Gonzales Blames Attorneys for Lack of Gitmo Trials
NEW YORK - January 16 - After the recent controversy surrounding Deputy Assistant Secretary of Defense for Detainee Affairs Charles "Cully" Stimson's comments about major law firms representing Guantánamo detainees pro bono, today, Attorney General Alberto Gonzales blamed attorneys for the lack of trials to date. "It's not for lack of trying. We are challenged very step of the way," Gonzales said in a radio interview. "We are trying as hard as we can to bring these individuals to justice." According to the Center for Constitutional Rights, which organizes the representation of the detainees, the Bush administration is twisting the notion of justice.
"The only delay in charging, trying or releasing detainees has been by the Bush administration. To suggest that the legal challenges are what has prevented the detainees from seeing justice is really through the looking glass," said CCR Executive Director Vincent Warren. "We have been trying for five years to get their cases heard in federal court, and the Bush administration has continued to try to circumvent two Supreme Court rulings and do everything in its power to keep the men at Guantánamo from challenging their detention. Only 10 of the 775 men who were imprisoned at Guantanamo have been have even been designated for the military commissions, which are a sham tribunal to begin with."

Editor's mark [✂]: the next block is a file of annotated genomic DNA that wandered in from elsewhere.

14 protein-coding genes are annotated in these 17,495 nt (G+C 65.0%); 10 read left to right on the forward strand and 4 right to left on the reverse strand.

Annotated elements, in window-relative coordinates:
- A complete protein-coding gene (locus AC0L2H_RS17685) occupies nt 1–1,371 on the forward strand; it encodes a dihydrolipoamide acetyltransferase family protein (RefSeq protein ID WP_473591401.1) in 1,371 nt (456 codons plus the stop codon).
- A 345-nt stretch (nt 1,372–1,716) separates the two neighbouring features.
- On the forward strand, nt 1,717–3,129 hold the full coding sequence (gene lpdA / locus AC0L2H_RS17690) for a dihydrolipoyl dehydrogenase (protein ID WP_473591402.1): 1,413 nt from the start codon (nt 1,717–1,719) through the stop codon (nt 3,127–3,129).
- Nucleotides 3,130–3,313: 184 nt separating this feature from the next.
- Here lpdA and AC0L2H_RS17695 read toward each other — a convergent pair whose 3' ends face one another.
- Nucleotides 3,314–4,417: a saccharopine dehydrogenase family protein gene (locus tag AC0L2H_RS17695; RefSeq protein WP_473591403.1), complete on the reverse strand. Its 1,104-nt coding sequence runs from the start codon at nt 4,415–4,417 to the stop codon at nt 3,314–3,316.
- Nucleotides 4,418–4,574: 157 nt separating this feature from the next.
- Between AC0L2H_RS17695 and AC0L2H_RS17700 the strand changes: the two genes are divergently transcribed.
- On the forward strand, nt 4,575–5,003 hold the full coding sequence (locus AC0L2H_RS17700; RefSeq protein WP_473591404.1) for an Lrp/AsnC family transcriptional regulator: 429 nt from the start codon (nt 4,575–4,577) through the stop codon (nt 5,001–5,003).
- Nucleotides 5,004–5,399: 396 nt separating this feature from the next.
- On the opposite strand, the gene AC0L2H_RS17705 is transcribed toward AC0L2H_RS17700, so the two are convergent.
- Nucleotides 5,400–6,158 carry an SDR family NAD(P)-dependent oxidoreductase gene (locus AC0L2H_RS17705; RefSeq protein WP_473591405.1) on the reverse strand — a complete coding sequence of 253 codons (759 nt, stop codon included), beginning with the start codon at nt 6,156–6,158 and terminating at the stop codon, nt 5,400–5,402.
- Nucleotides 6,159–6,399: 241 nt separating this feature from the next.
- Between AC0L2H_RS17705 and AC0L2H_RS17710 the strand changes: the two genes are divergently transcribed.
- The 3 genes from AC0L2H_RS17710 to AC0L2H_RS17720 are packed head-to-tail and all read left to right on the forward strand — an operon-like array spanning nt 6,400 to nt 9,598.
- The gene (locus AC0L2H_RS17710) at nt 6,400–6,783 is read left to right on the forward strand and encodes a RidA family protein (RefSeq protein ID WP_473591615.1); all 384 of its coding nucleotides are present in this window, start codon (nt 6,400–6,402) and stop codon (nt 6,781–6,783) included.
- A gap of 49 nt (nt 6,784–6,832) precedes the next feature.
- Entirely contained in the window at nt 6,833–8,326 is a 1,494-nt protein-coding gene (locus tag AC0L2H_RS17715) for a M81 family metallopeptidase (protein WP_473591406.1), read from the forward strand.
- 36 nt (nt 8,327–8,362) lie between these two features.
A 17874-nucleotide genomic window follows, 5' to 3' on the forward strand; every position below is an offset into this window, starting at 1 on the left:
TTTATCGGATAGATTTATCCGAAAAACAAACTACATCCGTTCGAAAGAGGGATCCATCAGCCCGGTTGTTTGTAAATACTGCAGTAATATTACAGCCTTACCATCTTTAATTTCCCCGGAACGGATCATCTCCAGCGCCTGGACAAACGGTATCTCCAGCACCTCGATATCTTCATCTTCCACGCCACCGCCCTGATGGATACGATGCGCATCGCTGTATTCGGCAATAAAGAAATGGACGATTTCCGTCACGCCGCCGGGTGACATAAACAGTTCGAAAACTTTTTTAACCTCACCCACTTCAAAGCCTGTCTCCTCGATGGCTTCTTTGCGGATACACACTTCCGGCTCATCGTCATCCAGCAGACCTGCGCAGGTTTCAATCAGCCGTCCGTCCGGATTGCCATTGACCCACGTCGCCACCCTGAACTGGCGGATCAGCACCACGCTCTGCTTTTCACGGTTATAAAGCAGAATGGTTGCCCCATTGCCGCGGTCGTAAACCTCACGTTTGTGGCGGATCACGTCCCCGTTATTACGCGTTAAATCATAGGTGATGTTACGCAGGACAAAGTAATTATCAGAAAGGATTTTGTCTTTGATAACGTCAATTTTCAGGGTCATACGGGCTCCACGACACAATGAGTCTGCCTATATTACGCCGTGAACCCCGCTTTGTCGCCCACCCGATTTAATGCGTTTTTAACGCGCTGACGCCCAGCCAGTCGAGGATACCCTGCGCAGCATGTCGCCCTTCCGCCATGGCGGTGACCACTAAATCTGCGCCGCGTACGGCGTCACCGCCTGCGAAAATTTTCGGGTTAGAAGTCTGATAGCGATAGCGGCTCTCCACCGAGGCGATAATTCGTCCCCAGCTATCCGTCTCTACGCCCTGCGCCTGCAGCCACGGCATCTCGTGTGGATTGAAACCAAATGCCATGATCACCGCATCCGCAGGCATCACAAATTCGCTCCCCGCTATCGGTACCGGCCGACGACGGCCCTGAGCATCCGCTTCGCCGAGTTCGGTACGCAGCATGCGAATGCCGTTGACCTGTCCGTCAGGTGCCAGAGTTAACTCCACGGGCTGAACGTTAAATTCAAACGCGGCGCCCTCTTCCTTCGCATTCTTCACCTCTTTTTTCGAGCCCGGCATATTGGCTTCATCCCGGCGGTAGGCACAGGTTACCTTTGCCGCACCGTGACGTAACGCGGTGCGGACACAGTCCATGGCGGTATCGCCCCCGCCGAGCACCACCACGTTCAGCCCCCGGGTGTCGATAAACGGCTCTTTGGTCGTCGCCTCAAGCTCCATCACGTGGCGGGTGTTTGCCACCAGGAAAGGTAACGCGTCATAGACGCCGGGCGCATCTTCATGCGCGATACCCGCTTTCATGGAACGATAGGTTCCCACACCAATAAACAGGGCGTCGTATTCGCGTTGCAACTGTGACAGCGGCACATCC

The Supreme Court ruled the military commissions unconstitutional in Hamdan v. Rumsfeld this past summer, prompting the administration to work with Congress to pass the Military Commissions Act in an attempt to retroactively strip detainees of the right of habeas corpus.
Last week, Stimson came under fire for claiming that the pro bono work of major law firms representing detainees was somehow suspicious and that their corporate clients should put pressure on them to withdraw.